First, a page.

Tin of 'Horlicks X-ray Shadow Meal', England, 1938-1950
Bones show up easily on an X-ray but soft tissues such as guts and intestines hardly show at all. To improve the quality of the X-ray, what is known as a contrast medium is used. This is intended to improve the detail of these otherwise barely visible structures. For example, after a patient drinks a solution of barium sulphate, the guts show up as an opaque white colour in subsequent X-rays. To make the liquid easier to drink, it was sometimes flavoured with the popular malted milk drink Horlicks. Barium sulphate is still used today to improve contrast in X-ray images.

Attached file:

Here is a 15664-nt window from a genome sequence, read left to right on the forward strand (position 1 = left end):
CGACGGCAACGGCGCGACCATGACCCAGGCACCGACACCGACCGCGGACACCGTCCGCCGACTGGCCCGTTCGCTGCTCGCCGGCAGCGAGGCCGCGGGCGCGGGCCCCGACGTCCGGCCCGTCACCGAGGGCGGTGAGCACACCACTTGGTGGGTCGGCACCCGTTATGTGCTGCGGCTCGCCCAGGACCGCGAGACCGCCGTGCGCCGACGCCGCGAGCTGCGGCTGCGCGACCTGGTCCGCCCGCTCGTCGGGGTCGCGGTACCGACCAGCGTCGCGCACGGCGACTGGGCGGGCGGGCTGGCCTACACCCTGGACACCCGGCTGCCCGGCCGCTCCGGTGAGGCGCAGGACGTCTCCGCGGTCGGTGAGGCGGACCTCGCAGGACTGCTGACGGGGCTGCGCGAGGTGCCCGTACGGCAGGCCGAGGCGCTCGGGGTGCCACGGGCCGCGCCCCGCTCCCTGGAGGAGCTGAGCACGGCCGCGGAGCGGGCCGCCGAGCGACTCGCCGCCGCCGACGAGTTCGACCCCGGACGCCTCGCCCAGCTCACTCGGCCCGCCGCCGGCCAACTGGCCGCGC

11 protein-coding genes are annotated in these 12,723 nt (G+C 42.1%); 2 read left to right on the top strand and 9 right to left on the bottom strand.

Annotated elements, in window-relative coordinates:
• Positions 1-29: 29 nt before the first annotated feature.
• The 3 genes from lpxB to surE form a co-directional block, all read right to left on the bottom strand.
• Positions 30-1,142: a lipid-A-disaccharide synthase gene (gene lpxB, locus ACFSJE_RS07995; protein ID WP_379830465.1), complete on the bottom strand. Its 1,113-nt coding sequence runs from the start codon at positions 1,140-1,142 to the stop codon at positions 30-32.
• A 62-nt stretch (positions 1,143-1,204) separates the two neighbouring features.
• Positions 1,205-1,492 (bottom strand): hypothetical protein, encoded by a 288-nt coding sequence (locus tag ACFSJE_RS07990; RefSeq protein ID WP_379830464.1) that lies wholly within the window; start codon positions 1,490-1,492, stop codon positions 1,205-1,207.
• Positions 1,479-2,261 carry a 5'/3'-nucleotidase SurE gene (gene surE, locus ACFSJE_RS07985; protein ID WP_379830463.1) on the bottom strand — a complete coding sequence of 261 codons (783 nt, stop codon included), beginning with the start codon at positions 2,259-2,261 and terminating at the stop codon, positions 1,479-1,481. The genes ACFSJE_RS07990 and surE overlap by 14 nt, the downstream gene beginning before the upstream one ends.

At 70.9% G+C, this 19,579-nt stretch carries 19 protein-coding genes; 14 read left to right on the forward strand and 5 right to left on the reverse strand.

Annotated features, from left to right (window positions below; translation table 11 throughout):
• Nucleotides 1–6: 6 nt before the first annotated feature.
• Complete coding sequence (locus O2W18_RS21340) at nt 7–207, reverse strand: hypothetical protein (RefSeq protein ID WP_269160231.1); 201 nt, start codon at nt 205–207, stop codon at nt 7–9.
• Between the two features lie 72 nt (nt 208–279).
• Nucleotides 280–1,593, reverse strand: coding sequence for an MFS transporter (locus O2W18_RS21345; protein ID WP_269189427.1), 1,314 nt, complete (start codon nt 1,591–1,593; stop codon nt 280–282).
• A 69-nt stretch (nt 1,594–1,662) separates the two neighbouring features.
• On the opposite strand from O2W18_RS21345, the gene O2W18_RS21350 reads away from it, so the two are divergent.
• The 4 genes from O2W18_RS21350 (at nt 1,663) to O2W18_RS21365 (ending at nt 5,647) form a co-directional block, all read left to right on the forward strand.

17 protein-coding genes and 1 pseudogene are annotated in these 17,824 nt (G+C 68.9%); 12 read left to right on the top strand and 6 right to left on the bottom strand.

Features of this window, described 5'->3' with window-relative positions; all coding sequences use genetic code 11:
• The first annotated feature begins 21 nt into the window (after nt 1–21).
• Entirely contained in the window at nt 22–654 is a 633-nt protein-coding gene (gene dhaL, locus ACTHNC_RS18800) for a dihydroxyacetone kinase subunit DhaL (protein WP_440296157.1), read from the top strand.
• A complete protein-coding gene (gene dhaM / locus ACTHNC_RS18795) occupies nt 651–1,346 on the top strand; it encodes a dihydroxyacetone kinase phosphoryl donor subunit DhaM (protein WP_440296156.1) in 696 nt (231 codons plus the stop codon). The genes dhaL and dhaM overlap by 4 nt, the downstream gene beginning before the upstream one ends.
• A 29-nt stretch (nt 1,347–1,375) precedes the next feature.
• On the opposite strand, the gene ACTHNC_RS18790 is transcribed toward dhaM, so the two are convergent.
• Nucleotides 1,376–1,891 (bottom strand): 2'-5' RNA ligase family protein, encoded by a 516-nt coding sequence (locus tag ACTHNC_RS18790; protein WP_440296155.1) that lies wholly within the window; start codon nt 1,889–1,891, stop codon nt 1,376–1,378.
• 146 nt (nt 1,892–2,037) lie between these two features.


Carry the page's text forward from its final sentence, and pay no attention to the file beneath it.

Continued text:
Related Themes and Topics
Glossary: x-ray contrast medium
Glossary: x-ray photograph
An internal image of the body that is produced by exposing a photographic plate to X-rays.
Glossary: tin - can
Can made of tin plated metal, usual iron or steel.
Glossary: contrast media
A contrast media is introduced into a patient's body to improve the detail of barely visible structures during an x-ray, e.g. the intestines.